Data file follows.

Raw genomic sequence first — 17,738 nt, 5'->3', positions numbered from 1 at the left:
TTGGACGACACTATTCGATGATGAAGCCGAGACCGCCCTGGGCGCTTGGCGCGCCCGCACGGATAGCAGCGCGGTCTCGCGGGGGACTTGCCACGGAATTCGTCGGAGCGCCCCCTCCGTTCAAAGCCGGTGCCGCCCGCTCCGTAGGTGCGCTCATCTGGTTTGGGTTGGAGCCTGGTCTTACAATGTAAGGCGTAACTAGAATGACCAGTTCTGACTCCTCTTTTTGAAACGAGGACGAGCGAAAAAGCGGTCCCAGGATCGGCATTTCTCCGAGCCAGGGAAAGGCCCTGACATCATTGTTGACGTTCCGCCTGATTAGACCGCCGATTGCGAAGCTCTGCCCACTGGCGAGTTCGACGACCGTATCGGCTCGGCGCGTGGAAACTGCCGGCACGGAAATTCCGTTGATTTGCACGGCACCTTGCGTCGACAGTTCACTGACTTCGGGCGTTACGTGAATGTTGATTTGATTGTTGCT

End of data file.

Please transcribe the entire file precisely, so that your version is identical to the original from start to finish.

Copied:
Raw genomic sequence first — 17,738 nt, 5'->3', positions numbered from 1 at the left:
TTGGACGACACTATTCGATGATGAAGCCGAGACCGCCCTGGGCGCTTGGCGCGCCCGCACGGATAGCAGCGCGGTCTCGCGGGGGACTTGCCACGGAATTCGTCGGAGCGCCCCCTCCGTTCAAAGCCGGTGCCGCCCGCTCCGTAGGTGCGCTCATCTGGTTTGGGTTGGAGCCTGGTCTTACAATGTAAGGCGTAACTAGAATGACCAGTTCTGACTCCTCTTTTTGAAACGAGGACGAGCGAAAAAGCGGTCCCAGGATCGGCATTTCTCCGAGCCAGGGAAAGGCCCTGACATCATTGTTGACGTTCCGCCTGATTAGACCGCCGATTGCGAAGCTCTGCCCACTGGCGAGTTCGACGACCGTATCGGCTCGGCGCGTGGAAACTGCCGGCACGGAAATTCCGTTGATTTGCACGGCACCTTGCGTCGACAGTTCACTGACTTCGGGCGTTACGTGAATGTTGATTTGATTGTTGCT